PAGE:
Another novelty provided by the present study pertains to the mode of action. The mechanism of action of AMPs has been intensely investigated for over 2 decades (6, 50). However, while these studies have established potential targets, as well as the general traits of potential mechanisms, various details are still not fully understood. Many AMPs are notorious for their swift killing/lysis of bacteria, while a bacteriostatic mechanism has been proposed for relatively few AMPs (4, 14, 19, 51). Still, the molecular basis for selecting one mechanism over the other is not understood. A complicating factor in this endeavor is the extremely high number of variables in the peptide characteristics. In that sense, simple yet robust AMP mimics might be useful in shedding new light on the mechanism(s) of AMP action, as was recently illustrated (43, 44). Furthermore, previously characterized OAKs were typically bactericidal, whereas NC12-2β12 exerted a bacteriostatic effect, which, moreover, did not involve either abrupt disruption of the plasma membrane or direct inhibition of DNA functions, the two major modes of action of AMPs. Therefore, in this sense, too, the present findings strengthen the notion that OAKs reflect both complexity and variability in the prevailing mechanisms of action, as expected from a legitimate mimic of natural host defense peptides. Thus, although the present study does not fully elucidate the mechanism of action of NC12-2β12, it provides strong evidence for a mode of action implicating high-affinity OAK interactions with the plasma membrane that modify the membrane properties, thereby altering processes linked to membrane functions that depend on fluidity and charge distribution, as proposed previously (15). Thus, by acting as a membrane “modifier,” NC12-2β12 may substantially impact the membrane barrier function, as reflected by the augmented entry of an exogenous agent, EtBr. This effect is likely to be more pronounced for gram-positive bacteria due to the lack of additional permeability barriers, particularly the outer membrane of gram-negative bacteria. Alternatively, NC12-2β12 might interact with the peptidoglycan layer or block the passage of solutes by forming a large supramolecular array, or it may also interfere with peptidoglycan biosynthesis. Future studies might clarify this issue.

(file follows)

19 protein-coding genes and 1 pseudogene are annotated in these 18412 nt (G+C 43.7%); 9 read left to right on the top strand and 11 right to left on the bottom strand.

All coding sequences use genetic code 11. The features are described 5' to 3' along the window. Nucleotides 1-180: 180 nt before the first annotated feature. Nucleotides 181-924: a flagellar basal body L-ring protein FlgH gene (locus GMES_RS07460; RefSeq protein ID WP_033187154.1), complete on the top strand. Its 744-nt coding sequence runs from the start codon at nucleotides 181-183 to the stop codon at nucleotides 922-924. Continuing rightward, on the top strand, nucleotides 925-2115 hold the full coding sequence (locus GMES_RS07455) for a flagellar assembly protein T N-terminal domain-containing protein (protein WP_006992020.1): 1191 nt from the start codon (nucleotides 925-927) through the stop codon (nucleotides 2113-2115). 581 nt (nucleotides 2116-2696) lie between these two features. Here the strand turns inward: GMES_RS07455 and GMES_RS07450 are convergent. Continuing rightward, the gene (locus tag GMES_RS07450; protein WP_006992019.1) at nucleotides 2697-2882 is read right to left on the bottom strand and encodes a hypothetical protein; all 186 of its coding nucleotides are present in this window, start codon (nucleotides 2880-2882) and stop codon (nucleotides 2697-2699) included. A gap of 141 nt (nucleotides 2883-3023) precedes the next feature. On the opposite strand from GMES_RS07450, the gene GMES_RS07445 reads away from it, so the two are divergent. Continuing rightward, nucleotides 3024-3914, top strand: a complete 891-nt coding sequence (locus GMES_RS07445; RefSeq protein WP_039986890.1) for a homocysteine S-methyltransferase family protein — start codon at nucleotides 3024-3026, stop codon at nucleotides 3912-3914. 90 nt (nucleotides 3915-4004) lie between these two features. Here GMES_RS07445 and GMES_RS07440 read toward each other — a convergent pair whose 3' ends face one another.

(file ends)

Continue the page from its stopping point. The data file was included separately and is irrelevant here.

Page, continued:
Several related lipopeptides were recently introduced (26, 29). In comparison however, NC12-2β12 displayed distinct properties in terms of selectivity and/or mode of action.

In conclusion, this study established NC12-2β12 as the smallest OAK that combines potent antibacterial activity with low hemolytic activity. In addition, the data indicate short OAKs as a potential source for small antibacterial molecules that can selectively inhibit bacterial growth while circumventing potential adverse effects associated with cytolytic compounds.


This research was supported by the Israel Science Foundation (A.M.; grant 283/08) and the National Institutes of Health (D.G.; R01 AI073892).


[down-pointing small open triangle]Published ahead of print on 1 June 2009.